Received a pesky jury summons? Already tried that thing where you tell them you’re a lawyer and hope that they reject you out of hand? Have you considered being gay or learning to act gay?
Quick back story: In an antitrust lawsuit, enormous pharmaceutical company, Abbott Laboratories, sued other enormous pharmaceutical company, GlaxoSmithKline, over the sale of an HIV drug. During jury selection, an attorney for Abbott used a peremptory strike. GSK objected, raising a Batson-style challenge and arguing, with maximum flailing, that the juror appeared to be gay and that was the impermissible reason for the strike:
According to Abbott’s brief, GSK attorneys objected in vain to the gay man’s removal before the trial, and when the judge asked how they knew he was gay, they pointed to his mannerisms, his residence in West Hollywood and his previous work as a freelance screenwriter.
In a further comedy of errors, the trial judge didn’t seem to know if Batson applies in civil cases (it does) and the lawyer for Abbott didn’t take the judge up on her offer to come up with a neutral reason why he’d struck the juror. It’s not surprising this ended up in the appellate court, with the parties being ordered to brief the issue of what level of scrutiny is appropriate for gay jurors in light of the recent Supreme Court DOMA case.
So, simple solution, chock full of justice, right? Just extend the full benefits of equal protection laws to gays in terms of a protected class analysis and then you prevent discrimination, ban peremptory strikes based on sexual orientation, and allow for Batson challenges when it appears that being gay was the reason for the strike. Easy!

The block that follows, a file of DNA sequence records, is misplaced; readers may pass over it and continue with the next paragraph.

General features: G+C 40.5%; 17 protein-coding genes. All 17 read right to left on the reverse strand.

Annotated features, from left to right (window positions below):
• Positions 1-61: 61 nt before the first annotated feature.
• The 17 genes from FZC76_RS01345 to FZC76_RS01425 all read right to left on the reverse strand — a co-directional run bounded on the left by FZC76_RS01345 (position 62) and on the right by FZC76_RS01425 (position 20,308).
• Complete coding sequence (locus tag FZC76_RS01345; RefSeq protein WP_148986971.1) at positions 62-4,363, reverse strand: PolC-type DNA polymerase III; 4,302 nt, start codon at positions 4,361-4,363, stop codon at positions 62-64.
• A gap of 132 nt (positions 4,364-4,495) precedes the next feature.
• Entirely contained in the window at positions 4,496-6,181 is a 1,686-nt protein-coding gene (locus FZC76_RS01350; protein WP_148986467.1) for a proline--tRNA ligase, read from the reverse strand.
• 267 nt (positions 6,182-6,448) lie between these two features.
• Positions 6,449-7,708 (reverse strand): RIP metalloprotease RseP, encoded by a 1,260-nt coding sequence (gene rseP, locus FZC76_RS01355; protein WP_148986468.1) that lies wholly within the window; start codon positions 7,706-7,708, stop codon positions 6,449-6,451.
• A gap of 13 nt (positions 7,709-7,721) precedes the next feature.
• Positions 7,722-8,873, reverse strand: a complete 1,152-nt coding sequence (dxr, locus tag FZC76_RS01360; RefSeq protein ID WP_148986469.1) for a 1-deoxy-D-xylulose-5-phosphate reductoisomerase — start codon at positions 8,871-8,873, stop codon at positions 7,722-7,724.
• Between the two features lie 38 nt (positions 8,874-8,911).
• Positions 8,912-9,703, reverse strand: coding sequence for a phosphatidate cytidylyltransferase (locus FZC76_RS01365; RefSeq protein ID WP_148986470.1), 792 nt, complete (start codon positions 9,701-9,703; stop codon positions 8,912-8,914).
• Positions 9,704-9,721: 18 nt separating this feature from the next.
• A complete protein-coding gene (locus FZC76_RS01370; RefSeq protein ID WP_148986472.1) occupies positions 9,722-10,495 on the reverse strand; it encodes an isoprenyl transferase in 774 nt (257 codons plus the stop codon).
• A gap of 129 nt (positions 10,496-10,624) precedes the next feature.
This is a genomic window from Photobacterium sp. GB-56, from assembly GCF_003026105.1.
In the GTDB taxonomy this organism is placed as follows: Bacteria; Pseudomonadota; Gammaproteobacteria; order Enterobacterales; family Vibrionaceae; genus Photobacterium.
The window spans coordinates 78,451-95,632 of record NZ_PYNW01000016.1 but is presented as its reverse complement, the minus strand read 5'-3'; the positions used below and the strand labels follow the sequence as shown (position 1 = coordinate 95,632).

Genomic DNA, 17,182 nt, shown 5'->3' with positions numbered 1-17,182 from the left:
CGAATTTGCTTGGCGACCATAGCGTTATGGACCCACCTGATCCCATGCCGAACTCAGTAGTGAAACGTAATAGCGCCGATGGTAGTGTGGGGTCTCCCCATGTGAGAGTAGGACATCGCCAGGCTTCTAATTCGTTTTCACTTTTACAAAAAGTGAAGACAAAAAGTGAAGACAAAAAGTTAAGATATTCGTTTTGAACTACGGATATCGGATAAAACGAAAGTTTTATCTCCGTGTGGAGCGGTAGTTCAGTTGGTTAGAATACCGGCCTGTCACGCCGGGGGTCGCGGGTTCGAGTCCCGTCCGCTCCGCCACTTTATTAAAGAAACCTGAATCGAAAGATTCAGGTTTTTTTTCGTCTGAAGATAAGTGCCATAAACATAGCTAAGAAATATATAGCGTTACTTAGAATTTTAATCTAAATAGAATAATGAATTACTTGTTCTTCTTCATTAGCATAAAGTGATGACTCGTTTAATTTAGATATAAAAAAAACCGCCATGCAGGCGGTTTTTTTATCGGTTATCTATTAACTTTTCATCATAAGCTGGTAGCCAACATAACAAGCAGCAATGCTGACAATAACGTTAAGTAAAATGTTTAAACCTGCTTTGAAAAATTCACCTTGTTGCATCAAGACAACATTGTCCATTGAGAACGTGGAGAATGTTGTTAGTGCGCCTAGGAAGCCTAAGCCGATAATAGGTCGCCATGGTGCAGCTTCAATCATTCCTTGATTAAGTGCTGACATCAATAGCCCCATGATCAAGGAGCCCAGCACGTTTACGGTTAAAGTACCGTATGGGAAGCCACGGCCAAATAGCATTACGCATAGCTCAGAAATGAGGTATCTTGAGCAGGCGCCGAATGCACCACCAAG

Except not all that easy. Being gay isn’t quite like being a person of color or being female. The lawyer isn’t generally going to spot the gay people across a crowded room during voir dire, but she likely can tell race and gender at a glance. (Yes, there’s some exceptions to this, but I’m painting with a broad brush here). So, in order to extend the Batson protections in this arena, you’ve got to somehow learn which people are gay so you can make sure not to strike them impermissibly or, if you’re on the other side, challenge the strike effectively. Do you quiz them slyly during voir dire, hoping they’ll slip up and mention a same-sex partner? Do you ask them about their bedroom habits? Do you ask who they dated in college? Do you go the route of the GSK attorney above and just hope you pile up enough stereotypical cultural signifiers so that you can just conclude someone is gay? The flip side, of course, isn’t much more attractive, as your only option is to say that absolutely jurors should be struck for being gay, or seeming gay, which requires what many will perceive as some un-delightfully retrograde thinking.
Richard George Kopf, who blogs about life as a federal trial judge over at Hercules and the Umpire, did an interesting thought experiment in relation to this case where he wondered if it was appropriate to use a peremptory strike of a juror if that juror is ugly and your client doesn’t want ugly people on the jury or the case is somehow related to physical beauty. Allowing attorneys to raise Batson challenges for strikes of (perceived) GLBTQ jurors seems to open the door to challenging peremptory strikes on any number of bases that don’t relate to protected classes at all.
There’s an interesting discussion in the comments over at Hercules and the Umpire as to whether a possible solution to this problem, rather than expanding the protected class definition, is to simply get rid of peremptory challenges altogether. I’ll come clean and say I’ve done nearly no trial work and therefore have not had to engage in the string-theory-level math that’s required to get through voir dire end up with the jury you’d like best. I’m curious to hear what solutions trial attorneys might propose to resolve these sorts of conundrums.